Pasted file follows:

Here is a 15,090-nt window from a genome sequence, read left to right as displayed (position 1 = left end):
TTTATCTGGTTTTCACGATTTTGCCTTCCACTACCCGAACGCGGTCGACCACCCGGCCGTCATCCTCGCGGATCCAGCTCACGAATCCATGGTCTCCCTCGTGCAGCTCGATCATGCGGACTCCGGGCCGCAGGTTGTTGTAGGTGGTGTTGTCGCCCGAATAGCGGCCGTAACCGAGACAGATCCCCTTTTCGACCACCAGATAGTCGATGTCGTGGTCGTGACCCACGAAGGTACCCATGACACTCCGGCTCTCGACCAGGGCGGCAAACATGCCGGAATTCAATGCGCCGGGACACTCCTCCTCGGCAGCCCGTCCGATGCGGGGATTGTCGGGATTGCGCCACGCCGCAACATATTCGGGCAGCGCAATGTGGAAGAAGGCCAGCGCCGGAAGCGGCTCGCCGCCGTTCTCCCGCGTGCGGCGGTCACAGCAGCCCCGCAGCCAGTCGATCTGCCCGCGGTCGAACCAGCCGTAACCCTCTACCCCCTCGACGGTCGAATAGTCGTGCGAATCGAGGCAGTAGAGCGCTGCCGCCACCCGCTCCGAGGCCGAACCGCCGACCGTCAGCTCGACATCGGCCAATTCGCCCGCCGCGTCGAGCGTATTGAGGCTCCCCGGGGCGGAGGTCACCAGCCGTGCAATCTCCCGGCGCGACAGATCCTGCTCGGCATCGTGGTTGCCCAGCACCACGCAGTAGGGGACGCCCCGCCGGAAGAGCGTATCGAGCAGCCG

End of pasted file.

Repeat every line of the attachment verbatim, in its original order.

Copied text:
Here is a 15,090-nt window from a genome sequence, read left to right as displayed (position 1 = left end):
TTTATCTGGTTTTCACGATTTTGCCTTCCACTACCCGAACGCGGTCGACCACCCGGCCGTCATCCTCGCGGATCCAGCTCACGAATCCATGGTCTCCCTCGTGCAGCTCGATCATGCGGACTCCGGGCCGCAGGTTGTTGTAGGTGGTGTTGTCGCCCGAATAGCGGCCGTAACCGAGACAGATCCCCTTTTCGACCACCAGATAGTCGATGTCGTGGTCGTGACCCACGAAGGTACCCATGACACTCCGGCTCTCGACCAGGGCGGCAAACATGCCGGAATTCAATGCGCCGGGACACTCCTCCTCGGCAGCCCGTCCGATGCGGGGATTGTCGGGATTGCGCCACGCCGCAACATATTCGGGCAGCGCAATGTGGAAGAAGGCCAGCGCCGGAAGCGGCTCGCCGCCGTTCTCCCGCGTGCGGCGGTCACAGCAGCCCCGCAGCCAGTCGATCTGCCCGCGGTCGAACCAGCCGTAACCCTCTACCCCCTCGACGGTCGAATAGTCGTGCGAATCGAGGCAGTAGAGCGCTGCCGCCACCCGCTCCGAGGCCGAACCGCCGACCGTCAGCTCGACATCGGCCAATTCGCCCGCCGCGTCGAGCGTATTGAGGCTCCCCGGGGCGGAGGTCACCAGCCGTGCAATCTCCCGGCGCGACAGATCCTGCTCGGCATCGTGGTTGCCCAGCACCACGCAGTAGGGGACGCCCCGCCGGAAGAGCGTATCGAGCAGCCG